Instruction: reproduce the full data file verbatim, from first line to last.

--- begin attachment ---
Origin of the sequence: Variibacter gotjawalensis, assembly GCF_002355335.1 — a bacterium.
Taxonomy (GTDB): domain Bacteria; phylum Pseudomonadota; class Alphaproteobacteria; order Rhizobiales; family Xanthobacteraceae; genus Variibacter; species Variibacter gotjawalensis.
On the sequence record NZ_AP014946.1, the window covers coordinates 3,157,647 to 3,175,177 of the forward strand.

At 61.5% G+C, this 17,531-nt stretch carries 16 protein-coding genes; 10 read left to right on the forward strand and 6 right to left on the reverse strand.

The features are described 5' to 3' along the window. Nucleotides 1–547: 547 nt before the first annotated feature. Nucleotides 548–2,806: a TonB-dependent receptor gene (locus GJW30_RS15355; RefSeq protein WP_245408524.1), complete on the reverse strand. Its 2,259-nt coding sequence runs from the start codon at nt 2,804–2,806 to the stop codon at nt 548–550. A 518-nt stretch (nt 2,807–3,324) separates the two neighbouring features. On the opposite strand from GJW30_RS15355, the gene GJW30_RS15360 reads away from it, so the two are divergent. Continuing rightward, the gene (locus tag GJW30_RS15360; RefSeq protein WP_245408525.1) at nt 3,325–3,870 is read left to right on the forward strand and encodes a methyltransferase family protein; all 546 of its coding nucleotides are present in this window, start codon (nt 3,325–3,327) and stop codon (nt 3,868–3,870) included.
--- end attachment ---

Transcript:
Origin of the sequence: Variibacter gotjawalensis, assembly GCF_002355335.1 — a bacterium.
Taxonomy (GTDB): domain Bacteria; phylum Pseudomonadota; class Alphaproteobacteria; order Rhizobiales; family Xanthobacteraceae; genus Variibacter; species Variibacter gotjawalensis.
On the sequence record NZ_AP014946.1, the window covers coordinates 3,157,647 to 3,175,177 of the forward strand.

At 61.5% G+C, this 17,531-nt stretch carries 16 protein-coding genes; 10 read left to right on the forward strand and 6 right to left on the reverse strand.

The features are described 5' to 3' along the window. Nucleotides 1–547: 547 nt before the first annotated feature. Nucleotides 548–2,806: a TonB-dependent receptor gene (locus GJW30_RS15355; RefSeq protein WP_245408524.1), complete on the reverse strand. Its 2,259-nt coding sequence runs from the start codon at nt 2,804–2,806 to the stop codon at nt 548–550. A 518-nt stretch (nt 2,807–3,324) separates the two neighbouring features. On the opposite strand from GJW30_RS15355, the gene GJW30_RS15360 reads away from it, so the two are divergent. Continuing rightward, the gene (locus tag GJW30_RS15360; RefSeq protein WP_245408525.1) at nt 3,325–3,870 is read left to right on the forward strand and encodes a methyltransferase family protein; all 546 of its coding nucleotides are present in this window, start codon (nt 3,325–3,327) and stop codon (nt 3,868–3,870) included.